}
          </li>
        </ul>
        <ul className="nav navbar-nav navbar-right">
          <li>
            {
             (auth.isAuthenticated()) ? (<button className="btn btn-danger log" onClick={() => this.logout()}>Log out </button>) : (<button className="btn btn-info log" onClick={() => auth.login()}>Log In</button>)
            }
          </li>
        </ul>
      </nav>
    );
  }
}

export default withRouter(Nav);

Add A Callback Component

We will create a new component in the src/components directory and call it Callback.js. This component will be activated when the localhost:3000/callback route is called and it will process the redirect from Auth0 and ensure we received the right data back after a successful authentication.

Callback.js

import React, { Component } from 'react';
import {withRouter} from 'react-router-dom';
import loading from '../loading.svg';
import auth from '../Auth';

class Callback extends Component {

  async componentDidMount() {
    await auth.handleAuthentication();
    this.props.history.replace('/');
  }

  render() {
    const style = {
      position: 'absolute',
      display: 'flex',
      justifyContent: 'center',
      height: '100vh',
      width: '100vw',
      top: 0,
      bottom: 0,
      left: 0,
      right: 0,
      backgroundColor: 'white',
    }

    return (
      <div style={style}>
        <img src={loading} alt="loading"/>
      </div>
    );
  }
}

export default withRouter(Callback);

Once a user is authenticated, Auth0 will redirect back to our application and call the /callback route. Auth0 will also append the id_token to this request, and our Callback component will make sure to properly process and store the token in the in-app memory. Then, the app will be redirected back to the / page and will be in a logged-in state.

Go ahead and invoke the command below to copy the loading.svg into the appropriate directory:

curl -o src/loading.svg -O https://raw.githubusercontent.com/auth0-blog/book-app/master/client/src/loading.svg

Now, go ahead and add the /callback route in App.js.

...
import Callback from './components/Callback';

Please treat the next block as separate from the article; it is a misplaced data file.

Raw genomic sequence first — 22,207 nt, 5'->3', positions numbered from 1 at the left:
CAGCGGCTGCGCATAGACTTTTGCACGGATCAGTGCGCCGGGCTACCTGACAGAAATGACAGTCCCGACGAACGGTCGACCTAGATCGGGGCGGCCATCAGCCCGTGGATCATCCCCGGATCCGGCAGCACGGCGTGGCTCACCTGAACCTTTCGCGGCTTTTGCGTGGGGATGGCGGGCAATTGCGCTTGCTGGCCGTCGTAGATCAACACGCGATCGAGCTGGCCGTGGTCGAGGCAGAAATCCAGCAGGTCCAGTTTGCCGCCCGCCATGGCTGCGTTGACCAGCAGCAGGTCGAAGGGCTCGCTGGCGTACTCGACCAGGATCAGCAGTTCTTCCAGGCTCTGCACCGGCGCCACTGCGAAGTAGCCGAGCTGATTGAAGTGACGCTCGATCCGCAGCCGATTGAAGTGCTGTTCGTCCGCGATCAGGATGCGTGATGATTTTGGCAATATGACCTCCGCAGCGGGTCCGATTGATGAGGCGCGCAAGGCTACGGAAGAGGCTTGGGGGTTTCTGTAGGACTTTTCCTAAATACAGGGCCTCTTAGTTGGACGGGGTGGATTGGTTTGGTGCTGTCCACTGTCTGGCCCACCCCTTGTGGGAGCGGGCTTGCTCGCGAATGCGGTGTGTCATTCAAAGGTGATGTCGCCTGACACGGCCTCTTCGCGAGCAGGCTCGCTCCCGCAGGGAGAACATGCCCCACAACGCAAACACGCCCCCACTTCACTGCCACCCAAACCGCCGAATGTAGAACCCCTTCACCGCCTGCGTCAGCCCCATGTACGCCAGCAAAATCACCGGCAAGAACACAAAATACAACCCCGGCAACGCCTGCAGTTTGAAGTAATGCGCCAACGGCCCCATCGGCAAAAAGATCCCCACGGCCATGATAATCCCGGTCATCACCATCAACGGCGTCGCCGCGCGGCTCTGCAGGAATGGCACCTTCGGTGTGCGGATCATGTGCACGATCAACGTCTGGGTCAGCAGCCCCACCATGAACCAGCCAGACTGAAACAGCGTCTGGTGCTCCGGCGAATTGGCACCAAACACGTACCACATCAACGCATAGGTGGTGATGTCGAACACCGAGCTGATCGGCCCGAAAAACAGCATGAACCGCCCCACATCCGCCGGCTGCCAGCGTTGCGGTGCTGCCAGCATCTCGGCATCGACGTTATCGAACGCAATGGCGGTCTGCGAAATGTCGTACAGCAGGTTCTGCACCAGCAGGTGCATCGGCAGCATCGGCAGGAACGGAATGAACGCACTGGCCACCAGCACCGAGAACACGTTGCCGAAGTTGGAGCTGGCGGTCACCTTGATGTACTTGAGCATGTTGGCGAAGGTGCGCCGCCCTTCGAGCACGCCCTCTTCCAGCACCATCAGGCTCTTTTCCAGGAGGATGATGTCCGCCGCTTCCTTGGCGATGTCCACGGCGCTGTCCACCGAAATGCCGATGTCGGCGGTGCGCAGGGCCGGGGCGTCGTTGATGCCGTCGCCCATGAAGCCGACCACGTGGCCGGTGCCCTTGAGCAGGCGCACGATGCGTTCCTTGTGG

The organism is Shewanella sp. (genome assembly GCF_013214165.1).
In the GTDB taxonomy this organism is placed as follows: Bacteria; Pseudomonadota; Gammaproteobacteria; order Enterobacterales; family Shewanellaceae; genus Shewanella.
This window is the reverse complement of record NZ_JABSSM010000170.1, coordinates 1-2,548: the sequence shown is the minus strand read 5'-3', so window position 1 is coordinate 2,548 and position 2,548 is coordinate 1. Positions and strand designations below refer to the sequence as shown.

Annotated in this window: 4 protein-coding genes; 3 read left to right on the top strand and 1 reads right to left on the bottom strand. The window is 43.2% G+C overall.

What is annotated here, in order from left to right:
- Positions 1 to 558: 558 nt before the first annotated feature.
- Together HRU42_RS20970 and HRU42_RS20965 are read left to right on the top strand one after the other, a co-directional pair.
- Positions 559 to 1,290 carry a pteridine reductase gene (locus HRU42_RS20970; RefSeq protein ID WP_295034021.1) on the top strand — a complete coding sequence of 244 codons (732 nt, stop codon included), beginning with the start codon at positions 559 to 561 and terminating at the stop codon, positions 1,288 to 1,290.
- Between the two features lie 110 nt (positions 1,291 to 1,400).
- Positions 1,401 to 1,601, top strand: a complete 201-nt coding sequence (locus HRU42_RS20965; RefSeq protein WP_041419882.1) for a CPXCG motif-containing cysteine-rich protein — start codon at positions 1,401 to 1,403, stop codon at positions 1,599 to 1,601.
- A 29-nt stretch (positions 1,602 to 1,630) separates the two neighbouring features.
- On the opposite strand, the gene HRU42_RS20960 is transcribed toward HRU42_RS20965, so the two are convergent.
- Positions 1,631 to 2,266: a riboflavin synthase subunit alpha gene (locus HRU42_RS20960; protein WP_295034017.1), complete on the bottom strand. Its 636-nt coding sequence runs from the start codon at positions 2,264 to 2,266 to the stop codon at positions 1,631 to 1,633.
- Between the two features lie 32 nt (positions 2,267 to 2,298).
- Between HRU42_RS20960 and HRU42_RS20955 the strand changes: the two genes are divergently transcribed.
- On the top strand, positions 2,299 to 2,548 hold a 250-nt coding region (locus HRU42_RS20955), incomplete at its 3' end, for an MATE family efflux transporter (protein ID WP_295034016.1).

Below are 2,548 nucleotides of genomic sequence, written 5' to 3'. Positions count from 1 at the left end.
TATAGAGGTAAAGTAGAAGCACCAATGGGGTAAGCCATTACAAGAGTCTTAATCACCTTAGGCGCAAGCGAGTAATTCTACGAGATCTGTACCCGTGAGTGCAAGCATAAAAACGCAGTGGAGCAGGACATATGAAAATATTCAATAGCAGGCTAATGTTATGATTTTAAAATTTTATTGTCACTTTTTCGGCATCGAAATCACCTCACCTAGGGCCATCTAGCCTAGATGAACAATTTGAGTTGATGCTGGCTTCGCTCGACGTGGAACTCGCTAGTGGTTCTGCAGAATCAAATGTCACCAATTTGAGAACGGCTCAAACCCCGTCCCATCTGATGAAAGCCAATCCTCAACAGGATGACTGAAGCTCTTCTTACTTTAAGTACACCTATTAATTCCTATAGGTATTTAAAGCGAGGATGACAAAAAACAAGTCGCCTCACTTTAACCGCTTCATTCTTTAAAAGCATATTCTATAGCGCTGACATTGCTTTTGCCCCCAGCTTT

...

class App extends Component {

  render() {
    return (
      <div>
        <Nav />
        <Route exact path='/' component={ListBook} />
        <Route exact path='/create' component={CreateBook} />
        <Route exact path='/callback' component={Callback} />
      </div>
    );
  }
}

export default withRouter(App);

Send Token Via Headers From Apollo Client

Open index.js and modify it to be this:

...
import auth from './Auth';
...
const client = new ApolloClient({
  uri: "http://localhost:4000/graphql",
  request: operation => {
    operation.setContext(context => ({
      headers: {
        ...context.headers,
        authorization: auth.getIdToken(),
      },
    }));
  },
});
...

In the code above, we're setting the authorization header to the value of the id_token and sending it to the GraphQL API endpoint. Now try, to add a reviewed book again!

Keeping Users Signed In

Right now, once you reload the application, the users automatically get logged out because the user's credentials are stored in the app's memory. Let's keep the users logged in!

We'll use the Silent Authentication provided by Auth0. Whenever your application is loaded, it will send a silent request to Auth0 to check if the current user (actually the browser) has a valid session. If they do, Auth0 will send back to you an idToken and an idTokenPayload, just like it does on the authentication callback.

Head over to the Applications section of your Auth0 dashboard and update the following:

  • Allowed Web Origins: Add http://localhost:3000 to the field. Without this value there, Auth0 would deny any AJAX request coming from your app.
  • Social Connections: Auth0 auto-configure all new accounts to use development keys registered at Google for the social login. We expect developers to replace these keys with theirs once they start using Auth0 in more capacity. Furthermore, every time an app tries to perform a silent authentication, and that app is still using the development keys, Auth0 returns that there is no session active (even though this is not true). Head over to the Social connections on your dashboard, and update the Client ID and Client Secret fields with the new keys gotten from Connect your app to Google documentation provided by Auth0..

Note: If you don't want to use your Google keys, you can deactivate this social connection and rely only on users that sign up to your app through Auth0's Username and Password Authentication.

Check out the silentAuth function in the Auth.js file:

...
silentAuth() {
  return new Promise((resolve, reject) => {
    this.auth0.checkSession({}, (err, authResult) => {
      if (err) return reject(err);
      this.setSession(authResult);
      resolve();
    });
  });
}
...

This method is responsible for performing the Silent Authentication. It makes a request to AuthO's checkSession function and sets a new session.

Let's refactor the src/Auth.js file to ensure the new authentication works properly.

import auth0 from 'auth0-js';

class Auth {
  constructor() {
    ...
    this.authFlag = 'isLoggedIn';
    ...
  }

  ...
  isAuthenticated() {
    return JSON.parse(localStorage.getItem(this.authFlag));
  }

  setSession(authResult) {
    this.idToken = authResult.idToken;
    localStorage.setItem(this.authFlag, JSON.stringify(true));
  }

  signIn() {
    this.auth0.authorize();